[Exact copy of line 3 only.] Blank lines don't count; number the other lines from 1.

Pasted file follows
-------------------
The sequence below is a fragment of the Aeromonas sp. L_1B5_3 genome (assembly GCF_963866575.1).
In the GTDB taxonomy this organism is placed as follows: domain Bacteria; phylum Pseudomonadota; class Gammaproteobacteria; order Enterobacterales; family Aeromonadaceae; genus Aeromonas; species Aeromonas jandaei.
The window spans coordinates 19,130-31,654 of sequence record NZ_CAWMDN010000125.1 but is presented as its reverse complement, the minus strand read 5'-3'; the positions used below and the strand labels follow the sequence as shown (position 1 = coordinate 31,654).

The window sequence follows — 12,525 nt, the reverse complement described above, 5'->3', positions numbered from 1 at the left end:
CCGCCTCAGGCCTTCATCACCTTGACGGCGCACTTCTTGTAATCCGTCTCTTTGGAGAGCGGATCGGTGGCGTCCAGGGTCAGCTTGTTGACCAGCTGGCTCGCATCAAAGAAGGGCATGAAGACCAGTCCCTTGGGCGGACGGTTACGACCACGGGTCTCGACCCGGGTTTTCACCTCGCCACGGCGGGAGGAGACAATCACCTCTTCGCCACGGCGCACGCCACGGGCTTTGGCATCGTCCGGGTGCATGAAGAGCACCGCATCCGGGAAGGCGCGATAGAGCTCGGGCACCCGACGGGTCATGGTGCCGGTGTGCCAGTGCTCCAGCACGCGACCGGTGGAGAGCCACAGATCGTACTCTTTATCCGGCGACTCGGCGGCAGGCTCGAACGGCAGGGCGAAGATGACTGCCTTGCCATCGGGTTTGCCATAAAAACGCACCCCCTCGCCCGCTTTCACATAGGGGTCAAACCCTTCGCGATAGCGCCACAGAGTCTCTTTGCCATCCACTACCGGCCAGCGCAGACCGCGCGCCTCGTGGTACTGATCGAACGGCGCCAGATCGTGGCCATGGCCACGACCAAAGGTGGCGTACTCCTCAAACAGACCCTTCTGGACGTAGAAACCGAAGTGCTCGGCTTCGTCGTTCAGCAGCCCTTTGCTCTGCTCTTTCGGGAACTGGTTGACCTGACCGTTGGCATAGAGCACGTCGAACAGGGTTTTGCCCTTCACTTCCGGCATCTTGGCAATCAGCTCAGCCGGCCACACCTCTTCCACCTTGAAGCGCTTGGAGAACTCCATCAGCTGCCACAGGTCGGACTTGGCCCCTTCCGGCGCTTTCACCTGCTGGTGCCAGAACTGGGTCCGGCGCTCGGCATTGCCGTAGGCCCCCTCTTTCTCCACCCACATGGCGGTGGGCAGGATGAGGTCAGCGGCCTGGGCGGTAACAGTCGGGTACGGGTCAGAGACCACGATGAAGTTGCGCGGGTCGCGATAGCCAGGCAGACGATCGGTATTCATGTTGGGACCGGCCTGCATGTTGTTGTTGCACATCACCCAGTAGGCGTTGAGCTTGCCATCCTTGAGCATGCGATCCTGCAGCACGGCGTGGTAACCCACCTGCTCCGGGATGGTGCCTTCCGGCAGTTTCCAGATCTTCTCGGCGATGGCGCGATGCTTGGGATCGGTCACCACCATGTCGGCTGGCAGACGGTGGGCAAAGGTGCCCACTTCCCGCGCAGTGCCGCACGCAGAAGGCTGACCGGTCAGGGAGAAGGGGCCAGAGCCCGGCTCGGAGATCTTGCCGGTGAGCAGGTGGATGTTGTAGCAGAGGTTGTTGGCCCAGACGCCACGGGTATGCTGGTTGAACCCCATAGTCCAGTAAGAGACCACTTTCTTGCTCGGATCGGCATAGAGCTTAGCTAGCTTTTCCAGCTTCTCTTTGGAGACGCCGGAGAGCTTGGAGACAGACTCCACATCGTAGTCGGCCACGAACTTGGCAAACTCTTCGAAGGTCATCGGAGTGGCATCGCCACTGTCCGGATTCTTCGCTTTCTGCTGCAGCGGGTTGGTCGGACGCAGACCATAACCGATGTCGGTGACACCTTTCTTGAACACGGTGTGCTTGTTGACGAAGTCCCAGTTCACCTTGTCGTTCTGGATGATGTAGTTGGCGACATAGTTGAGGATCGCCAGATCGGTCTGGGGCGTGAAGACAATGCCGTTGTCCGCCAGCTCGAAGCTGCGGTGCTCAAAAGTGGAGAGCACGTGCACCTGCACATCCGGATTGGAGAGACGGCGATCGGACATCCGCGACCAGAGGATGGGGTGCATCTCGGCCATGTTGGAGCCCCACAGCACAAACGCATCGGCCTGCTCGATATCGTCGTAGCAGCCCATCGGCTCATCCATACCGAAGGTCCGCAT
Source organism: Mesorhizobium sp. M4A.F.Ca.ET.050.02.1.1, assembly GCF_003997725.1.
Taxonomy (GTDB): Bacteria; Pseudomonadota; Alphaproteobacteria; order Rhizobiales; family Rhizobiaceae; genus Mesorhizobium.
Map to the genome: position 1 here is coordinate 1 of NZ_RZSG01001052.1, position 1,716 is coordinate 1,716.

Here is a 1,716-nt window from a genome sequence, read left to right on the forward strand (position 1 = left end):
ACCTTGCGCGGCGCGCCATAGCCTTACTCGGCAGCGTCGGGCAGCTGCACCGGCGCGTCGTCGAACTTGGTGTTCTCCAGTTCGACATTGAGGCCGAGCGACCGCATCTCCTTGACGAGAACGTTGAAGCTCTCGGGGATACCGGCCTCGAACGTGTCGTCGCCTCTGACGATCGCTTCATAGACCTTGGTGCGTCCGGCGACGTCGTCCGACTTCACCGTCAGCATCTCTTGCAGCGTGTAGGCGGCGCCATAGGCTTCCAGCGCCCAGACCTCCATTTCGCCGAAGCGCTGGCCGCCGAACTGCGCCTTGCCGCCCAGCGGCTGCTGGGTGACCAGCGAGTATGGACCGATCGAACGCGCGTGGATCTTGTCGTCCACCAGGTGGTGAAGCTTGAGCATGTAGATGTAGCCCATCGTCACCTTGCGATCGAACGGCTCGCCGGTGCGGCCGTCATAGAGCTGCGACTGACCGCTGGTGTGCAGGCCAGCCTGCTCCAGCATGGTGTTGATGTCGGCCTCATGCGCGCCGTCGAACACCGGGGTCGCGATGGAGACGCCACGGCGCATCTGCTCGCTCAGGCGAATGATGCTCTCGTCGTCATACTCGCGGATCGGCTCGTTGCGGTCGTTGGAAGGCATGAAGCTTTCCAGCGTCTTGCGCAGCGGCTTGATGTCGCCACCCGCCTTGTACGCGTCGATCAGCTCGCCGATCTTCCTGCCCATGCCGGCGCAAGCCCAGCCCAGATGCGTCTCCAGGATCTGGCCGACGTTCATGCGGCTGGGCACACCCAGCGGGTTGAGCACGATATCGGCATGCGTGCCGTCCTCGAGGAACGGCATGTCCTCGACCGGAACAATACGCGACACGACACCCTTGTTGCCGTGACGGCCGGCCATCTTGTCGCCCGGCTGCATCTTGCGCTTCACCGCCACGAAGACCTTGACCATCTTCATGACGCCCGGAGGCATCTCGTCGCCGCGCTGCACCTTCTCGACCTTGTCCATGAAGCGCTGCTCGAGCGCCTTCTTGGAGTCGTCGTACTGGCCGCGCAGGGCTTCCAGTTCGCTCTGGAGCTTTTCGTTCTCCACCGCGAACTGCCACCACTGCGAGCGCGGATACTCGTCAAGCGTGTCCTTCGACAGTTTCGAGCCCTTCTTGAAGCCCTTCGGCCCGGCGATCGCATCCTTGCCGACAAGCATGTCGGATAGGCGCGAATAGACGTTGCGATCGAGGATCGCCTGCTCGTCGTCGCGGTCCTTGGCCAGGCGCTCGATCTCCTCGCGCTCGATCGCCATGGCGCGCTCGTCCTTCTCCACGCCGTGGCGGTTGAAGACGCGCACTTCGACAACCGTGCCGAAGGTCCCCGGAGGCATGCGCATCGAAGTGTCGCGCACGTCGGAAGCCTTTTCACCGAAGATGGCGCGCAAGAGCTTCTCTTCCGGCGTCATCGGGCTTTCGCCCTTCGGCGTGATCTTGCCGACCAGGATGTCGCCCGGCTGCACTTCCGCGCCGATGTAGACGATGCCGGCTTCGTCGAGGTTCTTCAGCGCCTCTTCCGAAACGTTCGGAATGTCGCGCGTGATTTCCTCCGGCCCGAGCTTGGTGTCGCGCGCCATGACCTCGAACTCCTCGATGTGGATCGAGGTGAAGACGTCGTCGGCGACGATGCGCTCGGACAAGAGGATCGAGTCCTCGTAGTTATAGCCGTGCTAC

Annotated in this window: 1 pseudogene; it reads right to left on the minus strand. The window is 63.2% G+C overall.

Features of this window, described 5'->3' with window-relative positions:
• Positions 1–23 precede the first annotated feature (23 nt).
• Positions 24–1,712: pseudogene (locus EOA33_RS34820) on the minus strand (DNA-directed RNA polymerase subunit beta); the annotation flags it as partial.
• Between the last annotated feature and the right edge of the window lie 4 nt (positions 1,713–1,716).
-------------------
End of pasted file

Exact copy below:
The window spans coordinates 19,130-31,654 of sequence record NZ_CAWMDN010000125.1 but is presented as its reverse complement, the minus strand read 5'-3'; the positions used below and the strand labels follow the sequence as shown (position 1 = coordinate 31,654).